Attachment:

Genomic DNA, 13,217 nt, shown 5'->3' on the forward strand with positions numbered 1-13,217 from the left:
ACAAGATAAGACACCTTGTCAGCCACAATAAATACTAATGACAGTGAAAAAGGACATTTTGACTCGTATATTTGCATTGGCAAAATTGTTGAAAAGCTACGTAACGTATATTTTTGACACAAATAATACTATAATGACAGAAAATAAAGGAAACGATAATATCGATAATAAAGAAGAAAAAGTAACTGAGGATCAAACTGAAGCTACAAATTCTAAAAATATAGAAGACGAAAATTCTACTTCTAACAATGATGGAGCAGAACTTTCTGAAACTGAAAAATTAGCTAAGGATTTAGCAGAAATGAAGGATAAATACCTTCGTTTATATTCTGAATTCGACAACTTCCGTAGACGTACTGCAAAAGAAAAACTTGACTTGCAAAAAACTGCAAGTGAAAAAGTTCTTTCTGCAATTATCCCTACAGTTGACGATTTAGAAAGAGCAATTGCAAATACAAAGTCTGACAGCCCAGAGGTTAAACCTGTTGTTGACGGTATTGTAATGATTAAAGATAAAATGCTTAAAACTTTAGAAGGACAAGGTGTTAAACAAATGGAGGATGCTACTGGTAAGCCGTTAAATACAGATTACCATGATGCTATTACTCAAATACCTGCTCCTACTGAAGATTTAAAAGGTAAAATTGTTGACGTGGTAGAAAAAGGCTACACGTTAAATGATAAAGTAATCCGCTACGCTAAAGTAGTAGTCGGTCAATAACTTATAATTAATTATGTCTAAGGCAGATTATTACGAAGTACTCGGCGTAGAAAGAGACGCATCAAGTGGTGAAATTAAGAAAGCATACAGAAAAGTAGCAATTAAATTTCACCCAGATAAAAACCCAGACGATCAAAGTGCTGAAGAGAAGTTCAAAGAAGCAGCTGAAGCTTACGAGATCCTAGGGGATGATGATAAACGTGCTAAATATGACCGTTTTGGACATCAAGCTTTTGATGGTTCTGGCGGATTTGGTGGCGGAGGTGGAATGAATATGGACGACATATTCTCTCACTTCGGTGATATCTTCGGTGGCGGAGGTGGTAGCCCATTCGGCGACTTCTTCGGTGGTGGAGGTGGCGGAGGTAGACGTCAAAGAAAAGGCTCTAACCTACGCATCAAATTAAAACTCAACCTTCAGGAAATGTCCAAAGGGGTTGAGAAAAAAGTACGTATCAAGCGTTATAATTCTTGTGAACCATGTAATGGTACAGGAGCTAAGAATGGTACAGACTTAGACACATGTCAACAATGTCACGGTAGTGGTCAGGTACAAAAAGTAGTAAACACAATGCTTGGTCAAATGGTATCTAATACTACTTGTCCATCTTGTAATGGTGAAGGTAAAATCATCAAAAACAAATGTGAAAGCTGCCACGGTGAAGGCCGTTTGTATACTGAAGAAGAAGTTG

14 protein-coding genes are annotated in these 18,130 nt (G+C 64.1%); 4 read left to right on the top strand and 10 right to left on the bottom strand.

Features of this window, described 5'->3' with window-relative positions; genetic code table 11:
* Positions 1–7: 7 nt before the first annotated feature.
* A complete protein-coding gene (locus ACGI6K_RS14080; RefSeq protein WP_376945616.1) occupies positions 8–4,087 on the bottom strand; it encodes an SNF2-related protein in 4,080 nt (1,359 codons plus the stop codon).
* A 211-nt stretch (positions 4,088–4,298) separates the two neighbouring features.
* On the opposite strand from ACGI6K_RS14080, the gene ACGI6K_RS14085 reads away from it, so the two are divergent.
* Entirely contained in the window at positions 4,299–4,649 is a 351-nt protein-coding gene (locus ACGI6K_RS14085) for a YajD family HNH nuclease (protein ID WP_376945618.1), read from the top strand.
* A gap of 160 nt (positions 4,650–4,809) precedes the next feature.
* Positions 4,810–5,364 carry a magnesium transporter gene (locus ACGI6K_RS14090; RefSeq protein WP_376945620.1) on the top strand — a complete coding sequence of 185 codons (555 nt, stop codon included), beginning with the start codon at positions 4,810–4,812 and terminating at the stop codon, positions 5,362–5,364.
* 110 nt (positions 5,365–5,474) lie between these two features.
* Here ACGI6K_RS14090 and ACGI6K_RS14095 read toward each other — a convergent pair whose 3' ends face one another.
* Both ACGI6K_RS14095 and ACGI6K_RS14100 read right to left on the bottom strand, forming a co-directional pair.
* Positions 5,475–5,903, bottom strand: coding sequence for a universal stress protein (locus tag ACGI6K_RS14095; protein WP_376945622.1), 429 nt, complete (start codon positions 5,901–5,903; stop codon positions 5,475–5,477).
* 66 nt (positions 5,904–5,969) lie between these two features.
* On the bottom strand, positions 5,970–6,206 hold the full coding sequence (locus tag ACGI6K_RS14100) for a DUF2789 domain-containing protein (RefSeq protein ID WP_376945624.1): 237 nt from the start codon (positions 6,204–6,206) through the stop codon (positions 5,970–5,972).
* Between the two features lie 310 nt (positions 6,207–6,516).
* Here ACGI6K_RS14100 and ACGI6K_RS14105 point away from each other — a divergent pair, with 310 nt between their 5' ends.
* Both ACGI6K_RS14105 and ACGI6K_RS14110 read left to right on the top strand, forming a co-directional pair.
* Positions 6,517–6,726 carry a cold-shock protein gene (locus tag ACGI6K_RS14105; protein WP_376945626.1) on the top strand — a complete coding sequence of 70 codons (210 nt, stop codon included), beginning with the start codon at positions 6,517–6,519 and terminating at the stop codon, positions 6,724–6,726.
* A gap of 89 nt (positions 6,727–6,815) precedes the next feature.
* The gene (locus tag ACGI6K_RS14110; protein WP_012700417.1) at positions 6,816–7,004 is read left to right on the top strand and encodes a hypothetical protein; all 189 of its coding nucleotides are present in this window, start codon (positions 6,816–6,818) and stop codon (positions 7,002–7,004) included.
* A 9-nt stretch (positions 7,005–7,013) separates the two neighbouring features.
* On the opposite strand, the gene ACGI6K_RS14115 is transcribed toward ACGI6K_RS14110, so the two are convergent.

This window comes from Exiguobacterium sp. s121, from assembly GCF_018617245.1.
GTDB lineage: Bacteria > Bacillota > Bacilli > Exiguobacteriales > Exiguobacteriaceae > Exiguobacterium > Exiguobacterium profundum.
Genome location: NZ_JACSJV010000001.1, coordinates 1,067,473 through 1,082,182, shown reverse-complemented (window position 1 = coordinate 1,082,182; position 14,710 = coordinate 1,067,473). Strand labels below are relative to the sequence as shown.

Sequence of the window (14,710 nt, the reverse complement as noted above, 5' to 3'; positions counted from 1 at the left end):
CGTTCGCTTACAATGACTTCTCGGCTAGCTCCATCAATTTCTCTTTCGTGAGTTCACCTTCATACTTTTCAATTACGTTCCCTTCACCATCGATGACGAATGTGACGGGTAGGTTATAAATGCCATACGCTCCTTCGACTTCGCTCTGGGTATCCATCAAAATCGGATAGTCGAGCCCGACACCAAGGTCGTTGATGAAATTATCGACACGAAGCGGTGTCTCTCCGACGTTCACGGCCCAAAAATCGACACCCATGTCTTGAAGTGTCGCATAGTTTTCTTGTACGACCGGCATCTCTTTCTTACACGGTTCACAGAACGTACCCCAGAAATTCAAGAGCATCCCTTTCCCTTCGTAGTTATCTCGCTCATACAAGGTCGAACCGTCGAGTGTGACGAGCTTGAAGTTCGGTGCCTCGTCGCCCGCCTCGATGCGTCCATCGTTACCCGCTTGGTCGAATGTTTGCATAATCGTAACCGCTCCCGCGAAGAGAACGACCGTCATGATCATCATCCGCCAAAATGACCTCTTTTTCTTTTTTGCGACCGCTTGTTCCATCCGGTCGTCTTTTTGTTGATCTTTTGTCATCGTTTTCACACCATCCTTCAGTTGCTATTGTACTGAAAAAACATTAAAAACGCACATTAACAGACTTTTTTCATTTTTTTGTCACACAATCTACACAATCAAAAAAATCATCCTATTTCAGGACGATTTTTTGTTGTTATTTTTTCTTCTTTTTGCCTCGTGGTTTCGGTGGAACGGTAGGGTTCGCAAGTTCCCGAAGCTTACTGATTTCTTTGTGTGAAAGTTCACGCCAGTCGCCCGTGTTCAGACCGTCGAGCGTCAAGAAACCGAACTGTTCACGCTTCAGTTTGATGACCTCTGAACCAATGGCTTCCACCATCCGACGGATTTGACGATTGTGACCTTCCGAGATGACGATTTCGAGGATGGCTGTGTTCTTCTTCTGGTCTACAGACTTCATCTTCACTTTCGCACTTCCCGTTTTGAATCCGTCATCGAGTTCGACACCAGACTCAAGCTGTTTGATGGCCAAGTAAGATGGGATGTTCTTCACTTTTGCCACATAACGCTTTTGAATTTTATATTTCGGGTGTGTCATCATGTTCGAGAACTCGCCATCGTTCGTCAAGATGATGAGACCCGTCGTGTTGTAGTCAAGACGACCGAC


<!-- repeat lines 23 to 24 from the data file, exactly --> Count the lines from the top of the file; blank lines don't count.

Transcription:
* The gene (locus tag ACGI6K_RS14110; protein WP_012700417.1) at positions 6,816–7,004 is read left to right on the top strand and encodes a hypothetical protein; all 189 of its coding nucleotides are present in this window, start codon (positions 6,816–6,818) and stop codon (positions 7,002–7,004) included.
* A 9-nt stretch (positions 7,005–7,013) separates the two neighbouring features.